*Adecco, Randstad seen benefiting from subsidies, auto sector. LONDON, July 29- Despite high unemployment, weak economic growth and complex labour laws, France is offering an unlikely glimmer of hope to beaten-down staff recruitment firms such as Adecco and Randstad.» Read More
Most Western stock indexes will suffer a 10-to-15 percent correction over the coming weeks and hit a low in the middle of October, but that will mark a buying opportunity for the rest of the year, Robin Griffiths, technical strategist at Cazenove Capital, told CNBC.
Investors are too pessimistic about the outlook for companies in Europe and they should reconsider because there is real value in the region, James Bevan, CIO of CCLA Investment Management, told CNBC.
The rush to buy gold and the rise in the bond market witnessed this week are not reassuring for investors, as they indicate fears of future troubles in the economy, Dennis Gartman, author of The Gartman Letter, told CNBC Friday.
America’s most credit-worthy borrowers are defaulting on their loans faster than those with poor financial records, according to a report in the Wall Street Journal.
The initial market moves in the wake of the US nonfarm payrolls data may be wrong and could turn out to be a costly mistake for investors wanting to jump straight in, Steven Mayne, head of research at Falcon Securities, told CNBC.
The US nonfarm payrolls number later on Friday will likely make or break the stock market's timid attempts at a rebound after declines in the first days of this month, but predictions for the volatile figure are as far apart as ever.
The Federal Reserve will have to raise interest rates as aggressively as it cut them when it becomes clear the economic recovery has taken hold, to avoid flaring up inflation, Charles Plosser, president of the Philadelphia Fed, told CNBC in an interview.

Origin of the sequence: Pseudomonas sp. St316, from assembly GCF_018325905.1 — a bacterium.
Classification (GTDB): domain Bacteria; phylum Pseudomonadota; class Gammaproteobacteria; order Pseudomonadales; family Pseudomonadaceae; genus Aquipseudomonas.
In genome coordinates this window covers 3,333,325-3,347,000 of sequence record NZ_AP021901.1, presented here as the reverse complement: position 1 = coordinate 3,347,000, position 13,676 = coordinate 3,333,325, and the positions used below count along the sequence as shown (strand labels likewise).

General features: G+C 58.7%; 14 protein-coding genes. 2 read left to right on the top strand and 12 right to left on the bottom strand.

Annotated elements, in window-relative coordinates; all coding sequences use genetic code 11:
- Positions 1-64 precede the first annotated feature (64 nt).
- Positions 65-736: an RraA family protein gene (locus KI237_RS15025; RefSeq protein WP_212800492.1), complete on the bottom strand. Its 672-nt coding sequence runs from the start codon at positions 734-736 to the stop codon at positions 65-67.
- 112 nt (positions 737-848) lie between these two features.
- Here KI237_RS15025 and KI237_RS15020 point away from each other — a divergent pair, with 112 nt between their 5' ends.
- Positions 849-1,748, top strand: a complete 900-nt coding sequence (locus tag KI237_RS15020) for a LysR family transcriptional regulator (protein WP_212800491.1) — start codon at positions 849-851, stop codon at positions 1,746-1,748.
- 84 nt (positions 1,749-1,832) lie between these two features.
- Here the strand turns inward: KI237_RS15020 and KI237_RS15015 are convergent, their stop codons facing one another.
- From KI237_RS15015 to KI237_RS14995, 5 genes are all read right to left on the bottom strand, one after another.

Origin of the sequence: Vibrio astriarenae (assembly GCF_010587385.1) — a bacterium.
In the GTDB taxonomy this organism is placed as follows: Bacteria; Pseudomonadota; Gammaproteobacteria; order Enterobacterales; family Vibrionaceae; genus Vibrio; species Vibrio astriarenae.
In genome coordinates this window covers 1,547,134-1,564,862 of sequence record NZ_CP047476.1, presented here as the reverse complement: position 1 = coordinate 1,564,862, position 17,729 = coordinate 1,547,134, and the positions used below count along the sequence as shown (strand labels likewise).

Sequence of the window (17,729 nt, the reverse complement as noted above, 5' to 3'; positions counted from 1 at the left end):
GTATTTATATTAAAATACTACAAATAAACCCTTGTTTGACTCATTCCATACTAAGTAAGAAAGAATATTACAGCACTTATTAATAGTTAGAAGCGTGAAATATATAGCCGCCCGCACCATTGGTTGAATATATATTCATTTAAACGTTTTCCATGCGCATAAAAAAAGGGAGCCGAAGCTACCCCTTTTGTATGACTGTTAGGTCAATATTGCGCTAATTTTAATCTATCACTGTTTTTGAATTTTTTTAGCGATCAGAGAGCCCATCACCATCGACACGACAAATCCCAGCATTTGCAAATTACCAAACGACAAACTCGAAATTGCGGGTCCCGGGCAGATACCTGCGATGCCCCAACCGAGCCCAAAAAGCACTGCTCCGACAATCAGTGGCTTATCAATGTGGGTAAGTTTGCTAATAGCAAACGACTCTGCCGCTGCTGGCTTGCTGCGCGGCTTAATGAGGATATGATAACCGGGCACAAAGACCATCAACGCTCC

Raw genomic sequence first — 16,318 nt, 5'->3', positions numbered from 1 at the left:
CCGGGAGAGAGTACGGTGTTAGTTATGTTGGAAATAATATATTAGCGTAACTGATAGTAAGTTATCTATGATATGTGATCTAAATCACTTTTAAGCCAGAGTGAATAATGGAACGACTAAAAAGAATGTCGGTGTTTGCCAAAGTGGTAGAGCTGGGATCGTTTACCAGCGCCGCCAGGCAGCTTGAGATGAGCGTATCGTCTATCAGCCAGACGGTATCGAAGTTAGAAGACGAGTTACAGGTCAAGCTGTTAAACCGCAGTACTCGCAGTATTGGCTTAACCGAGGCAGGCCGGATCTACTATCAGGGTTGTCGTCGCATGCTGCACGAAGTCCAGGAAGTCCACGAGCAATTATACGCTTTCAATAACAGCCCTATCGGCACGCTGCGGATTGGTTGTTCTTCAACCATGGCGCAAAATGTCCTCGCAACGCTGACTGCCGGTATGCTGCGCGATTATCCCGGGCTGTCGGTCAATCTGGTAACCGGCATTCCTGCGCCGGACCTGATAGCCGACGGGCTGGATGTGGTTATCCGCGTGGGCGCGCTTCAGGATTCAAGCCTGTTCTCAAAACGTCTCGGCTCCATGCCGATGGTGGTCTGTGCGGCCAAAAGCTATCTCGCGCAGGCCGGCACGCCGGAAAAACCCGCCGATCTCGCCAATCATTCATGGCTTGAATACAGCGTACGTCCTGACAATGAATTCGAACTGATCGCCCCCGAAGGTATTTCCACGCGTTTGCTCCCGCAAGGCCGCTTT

The price of oil is too high for fundamentals but a lower price would depend on a rally in the US dollar, Stephen Schork, editor of the Schork Report told CNBC Wednesday.
September has historically been a month when stocks rose only if they had fallen in the preceding months, but this does not mean this month should be the same, as conditions now are very different, two market analysts told CNBC Tuesday.
The S&P 500 should rise until September 5, but it faces a "scary" correction after that, Bill McLaren, independent trader, told CNBC Friday.
The recent rally in the stock market is a "real rally," as investors' confidence was battered by fears of a depression earlier this year and now it is coming back, James Paulsen, chief investment strategist at Wells Capital Management, told CNBC Thursday.
The price of oil is set to extend its recent slide and fall toward $66 a barrel, Clive Lambert, director at FuturesTechs, told CNBC.
Stock prices are still below levels seen in the wake of the collapse of Lehman Brothers and improving investor sentiment, along with the need to put cash to work, will push markets higher, Lothar Mentel, CIO of Octopus Investments, told CNBC.
Ex-wives are hot on the heels of the US government in going after thousands of Americans whose secret Swiss bank accounts could soon be open to scrutiny, according to a report from Time Magazine.
The danger of a W-shaped recession is not behind us, because consumers still have to keep spending after the government's money from various stimulus packages is over, says Art Cashin, director of floor operations at UBS Financial Services.
A weaker dollar and government intervention in the markets are to be expected as President Barack Obama reappointed Ben Bernanke as Fed chairman, analysts said.
Ben Bernanke is set to be nominated for a second term as chairman of the Federal Reserve by President Barack Obama. But as Bernanke squares up for another four years at the helm of the central bank, CNBC asks if he is the right person for the job.
A tsunami of home foreclosures is set to hit the US as banks are unable to keep bailing out tenants that can’t afford their rent and struggling home owners show their anger at the financial crisis by giving up on their mortgage, David Karsbøl, chief economist at Saxo Bank, told CNBC.
Not only has the recession failed to take a bite out of London's restaurants, but a combination of a weaker pound, a temporary tax cut and a surprise boost in disposable income has pushed the closure rate for the capital’s eateries to its lowest since 2000, a survey showed.
The stock market is due for another sharp leg higher before the end of the year and the strength of the economic recovery will be equal to the deepness of the downturn, analysts told CNBC.
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